On the brink of being a school dropout after becoming a teenage mom, a Strandfontein healthcare worker, originally from a town in the Eastern Cape, has seen 40 years of service working for her community with love and passion.
Nurse, Pamela Douglas, 60, celebrated her four decades of service as a professional nurse and was applauded for her dedication at an event hosted by the Mitchell’s Plain Community Health Centre on Friday April 22 at the West End Primary School hall, where her colleagues were also celebrated for their long service as medical professionals and their services to the community.
Ms Douglas’ family are all in nursing and it was always her wish to be a nurse. “I saw how my late mom, Gean Alexander, worked with people and it inspired me. I used to go with my mom, and her twin sister Joan Burger, who were both nursing sisters at GF Jooste Hospital in 1978,” she said.
In January 1982, she started as a nurse at Groote Schuur Hospital. In 1984 she went to the Heideveld Midwife Obstetrics Unit (MOU), which serves the greater Athlone health district of the metro.
She joined the Mitchell’s Plain Community Health Centre’s MOU in 1988. She has also worked at the ambulance services in 2005 part time. From 2007 to 2011 she studied at the Healthnicon Nursing College in Parow, and graduated, and returned to the MOU.
However, before starting her nursing career Ms Douglas was all set to go work as an admin clerk at a furniture store; she was 16, pregnant and was planning to leave school but her mom inspired her to finish her school career.
She was at Manenberg High, had her son and finished her matric.
“My teenage years were very challenging, being a teenage single mom and going to school. I encourage young single girls to do what’s best for their lives. Your life is not over, push forward, climb and reach your destination in life,” said Ms Douglas.
In 1989 Ms Douglas had her daughter and in 1997 her son, Arnold Douglas, now 43, matriculated at Strandfontein High School.
She put her son through medical school at Stellenbosch University with her modest salary.
He went on to become a neurosurgeon and then changed specialities, becoming a plastic surgeon with his own practice while consulting for Tygerberg Academic Hospital and assisting with the training of future plastic surgeons. He recently graduated from Harvard University and is furthering his career in America.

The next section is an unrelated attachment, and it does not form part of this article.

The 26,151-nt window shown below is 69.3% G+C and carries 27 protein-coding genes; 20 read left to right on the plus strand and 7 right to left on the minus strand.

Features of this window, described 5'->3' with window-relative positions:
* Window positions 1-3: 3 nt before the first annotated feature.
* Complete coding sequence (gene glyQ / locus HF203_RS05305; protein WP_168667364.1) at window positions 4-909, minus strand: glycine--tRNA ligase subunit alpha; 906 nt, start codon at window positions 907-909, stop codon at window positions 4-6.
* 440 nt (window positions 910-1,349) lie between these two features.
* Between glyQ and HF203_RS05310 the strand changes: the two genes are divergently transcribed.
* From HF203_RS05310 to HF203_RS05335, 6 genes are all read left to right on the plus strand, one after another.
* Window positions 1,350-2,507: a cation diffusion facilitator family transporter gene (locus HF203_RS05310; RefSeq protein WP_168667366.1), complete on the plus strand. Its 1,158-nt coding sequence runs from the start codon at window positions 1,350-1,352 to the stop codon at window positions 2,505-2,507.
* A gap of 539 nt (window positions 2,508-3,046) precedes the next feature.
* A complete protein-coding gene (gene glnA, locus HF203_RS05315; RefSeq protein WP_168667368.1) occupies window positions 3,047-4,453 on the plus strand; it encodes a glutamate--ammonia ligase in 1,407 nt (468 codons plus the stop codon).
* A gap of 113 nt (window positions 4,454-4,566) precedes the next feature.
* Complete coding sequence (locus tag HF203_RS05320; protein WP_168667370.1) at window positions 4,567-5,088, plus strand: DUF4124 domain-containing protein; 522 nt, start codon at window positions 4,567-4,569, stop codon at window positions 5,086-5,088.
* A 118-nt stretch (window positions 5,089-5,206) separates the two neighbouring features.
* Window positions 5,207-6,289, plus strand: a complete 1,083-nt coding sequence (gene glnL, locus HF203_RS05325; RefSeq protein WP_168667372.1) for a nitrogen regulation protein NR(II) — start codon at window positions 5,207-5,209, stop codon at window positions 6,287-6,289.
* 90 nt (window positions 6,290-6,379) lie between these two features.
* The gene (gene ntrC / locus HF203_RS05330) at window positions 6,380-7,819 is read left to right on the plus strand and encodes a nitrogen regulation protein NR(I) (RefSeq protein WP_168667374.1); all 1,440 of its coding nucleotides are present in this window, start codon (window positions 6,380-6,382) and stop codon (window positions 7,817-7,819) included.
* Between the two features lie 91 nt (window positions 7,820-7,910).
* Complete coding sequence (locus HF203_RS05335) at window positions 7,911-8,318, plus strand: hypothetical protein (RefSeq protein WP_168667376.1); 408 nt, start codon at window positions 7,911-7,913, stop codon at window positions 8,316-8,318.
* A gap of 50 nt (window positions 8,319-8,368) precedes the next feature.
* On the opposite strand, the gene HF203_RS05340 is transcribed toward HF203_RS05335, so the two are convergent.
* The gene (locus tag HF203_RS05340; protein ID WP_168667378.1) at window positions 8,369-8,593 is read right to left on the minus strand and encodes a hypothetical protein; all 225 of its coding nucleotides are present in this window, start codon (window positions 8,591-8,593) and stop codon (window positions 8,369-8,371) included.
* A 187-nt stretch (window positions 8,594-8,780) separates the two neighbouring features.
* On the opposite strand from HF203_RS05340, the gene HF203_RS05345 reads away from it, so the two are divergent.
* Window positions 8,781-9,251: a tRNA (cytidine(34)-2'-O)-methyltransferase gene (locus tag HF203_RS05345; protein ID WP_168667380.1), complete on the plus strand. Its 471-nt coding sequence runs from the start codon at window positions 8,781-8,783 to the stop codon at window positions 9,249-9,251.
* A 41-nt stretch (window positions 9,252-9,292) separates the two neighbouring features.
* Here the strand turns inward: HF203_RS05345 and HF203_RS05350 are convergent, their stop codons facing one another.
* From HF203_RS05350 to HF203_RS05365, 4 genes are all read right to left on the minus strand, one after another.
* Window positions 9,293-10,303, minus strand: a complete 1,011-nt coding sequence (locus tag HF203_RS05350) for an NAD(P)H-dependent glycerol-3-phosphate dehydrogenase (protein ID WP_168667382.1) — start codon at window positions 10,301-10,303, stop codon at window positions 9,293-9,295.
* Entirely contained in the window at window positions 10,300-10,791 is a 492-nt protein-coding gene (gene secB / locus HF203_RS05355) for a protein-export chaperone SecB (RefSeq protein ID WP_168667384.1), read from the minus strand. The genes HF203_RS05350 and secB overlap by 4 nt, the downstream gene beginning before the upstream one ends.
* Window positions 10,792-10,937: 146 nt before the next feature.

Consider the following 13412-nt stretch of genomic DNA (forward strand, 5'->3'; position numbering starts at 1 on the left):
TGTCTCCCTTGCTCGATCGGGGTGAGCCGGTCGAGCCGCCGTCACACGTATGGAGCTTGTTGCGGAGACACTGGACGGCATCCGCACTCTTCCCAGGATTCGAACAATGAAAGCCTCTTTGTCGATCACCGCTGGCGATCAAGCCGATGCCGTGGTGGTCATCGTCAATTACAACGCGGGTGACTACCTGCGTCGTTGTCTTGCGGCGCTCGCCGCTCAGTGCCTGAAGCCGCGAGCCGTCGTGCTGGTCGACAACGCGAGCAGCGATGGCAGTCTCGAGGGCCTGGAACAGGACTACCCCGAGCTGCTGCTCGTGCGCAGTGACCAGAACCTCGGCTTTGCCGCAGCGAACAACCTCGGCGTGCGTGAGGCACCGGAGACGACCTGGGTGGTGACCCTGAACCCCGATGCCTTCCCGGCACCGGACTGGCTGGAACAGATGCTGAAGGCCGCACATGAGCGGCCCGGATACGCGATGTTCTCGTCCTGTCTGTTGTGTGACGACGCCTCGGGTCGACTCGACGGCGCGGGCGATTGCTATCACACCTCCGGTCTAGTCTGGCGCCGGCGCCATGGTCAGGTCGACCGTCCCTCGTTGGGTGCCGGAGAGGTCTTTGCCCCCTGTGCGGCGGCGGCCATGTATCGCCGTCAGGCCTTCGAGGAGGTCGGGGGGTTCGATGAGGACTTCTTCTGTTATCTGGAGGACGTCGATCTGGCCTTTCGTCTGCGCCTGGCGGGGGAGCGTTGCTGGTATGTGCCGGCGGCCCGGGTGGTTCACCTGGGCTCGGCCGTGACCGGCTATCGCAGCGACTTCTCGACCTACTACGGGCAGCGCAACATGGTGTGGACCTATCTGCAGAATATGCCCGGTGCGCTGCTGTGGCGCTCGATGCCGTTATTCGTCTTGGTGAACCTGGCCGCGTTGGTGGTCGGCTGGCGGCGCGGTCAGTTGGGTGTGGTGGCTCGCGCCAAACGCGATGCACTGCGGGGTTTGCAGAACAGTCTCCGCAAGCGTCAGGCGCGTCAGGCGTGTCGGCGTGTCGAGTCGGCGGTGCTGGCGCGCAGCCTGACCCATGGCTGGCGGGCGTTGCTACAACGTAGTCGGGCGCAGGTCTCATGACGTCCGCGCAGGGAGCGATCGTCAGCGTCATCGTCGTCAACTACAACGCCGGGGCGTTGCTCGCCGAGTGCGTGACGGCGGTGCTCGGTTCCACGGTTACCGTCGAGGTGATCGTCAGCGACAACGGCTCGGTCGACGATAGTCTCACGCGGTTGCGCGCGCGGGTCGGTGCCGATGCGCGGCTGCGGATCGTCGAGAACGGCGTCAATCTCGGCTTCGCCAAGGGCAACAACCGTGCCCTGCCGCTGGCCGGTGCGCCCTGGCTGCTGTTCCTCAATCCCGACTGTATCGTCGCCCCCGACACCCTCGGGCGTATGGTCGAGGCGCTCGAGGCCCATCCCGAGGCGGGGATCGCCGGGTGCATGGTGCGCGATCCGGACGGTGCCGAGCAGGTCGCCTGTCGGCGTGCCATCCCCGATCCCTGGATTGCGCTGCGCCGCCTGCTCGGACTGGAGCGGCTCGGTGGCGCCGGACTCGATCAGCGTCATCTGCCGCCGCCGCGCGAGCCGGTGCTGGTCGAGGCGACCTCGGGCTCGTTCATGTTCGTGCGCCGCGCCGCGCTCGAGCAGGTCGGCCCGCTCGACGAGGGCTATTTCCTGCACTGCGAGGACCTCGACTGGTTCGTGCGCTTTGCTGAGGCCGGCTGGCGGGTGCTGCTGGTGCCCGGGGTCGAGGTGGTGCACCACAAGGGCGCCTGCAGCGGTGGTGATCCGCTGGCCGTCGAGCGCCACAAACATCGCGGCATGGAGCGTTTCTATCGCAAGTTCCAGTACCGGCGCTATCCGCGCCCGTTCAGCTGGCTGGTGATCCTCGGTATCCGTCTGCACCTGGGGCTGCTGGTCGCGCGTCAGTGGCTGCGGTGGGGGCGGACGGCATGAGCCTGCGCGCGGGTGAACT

Ms Douglas’ daughter, Jamie-Lee Fortune, 33, studies law, part-time.
“My mom always told me nursing is not a job, it’s a passion,” Ms Douglas told the Plainsman. “If you don’t have the love to care for others, then you shouldn’t do it. My mom inspired me to do this with love and passion.
“I inspired my son to do the same thing. My son saw me work seven days a week. He also wanted to do this (a career in medicine). I was his role model for where he is today,” she said.
She recalls her time working in Heideveld in the 1980s. The housing conditions were poor; some people didn’t have proper houses those days and often would use anything they could to fashion their structures from, even black bags. This was also the time maternity nurses would make house calls; she would clean babies and nurse the moms.
In nearby Langa, which they also served, Ms Douglas met the late singing icon Brenda Fassie, who was born in Langa and grew up there. “We used to go every second day. Brenda used to run to the gate and say ‘nursey nursey’ and grab my bag. They were always so excited to see us. They used to treat us like queens,” she remembered.
“I love my job, I love what I do – I love the shouting and screaming of the mommies as their babies come … and putting them on their chest. They’d come back and apologise if they were rough during labour,” said Ms Douglas.
She said their staff have love and respect for one another and they are a beautiful team.
Ms Douglas said her partner, Nigel Mouton, has supported her and made her milestone 60th birthday on March 30, very special.
Her cousin, Berenese Burger, said she is a very dedicated healthcare worker. “She loves her work. She’s been pivotal to my parents, who are in their 70s, during Covid-19. She nursed them and brought them out of it. She really loves it, and deserves every inch of the 40 years,” said Ms Burger.
Colleague Shumoney Constant, met Ms Douglas 12 years ago at the MOU. They worked night duty together. “She’s very good at teaching and educating medical students, and she assists where help is needed. She came a long way with her children. I’m so proud of her,” said Ms Constant.
A few last words of advice from Ms Douglas for the next crop of healthcare workers: “To the new generation of nursing, don’t look at your salary. Look at the passion for your community. Give your neighbour love and passion and always be respectful. Never be judgemental – we are all the same regardless of who we are.”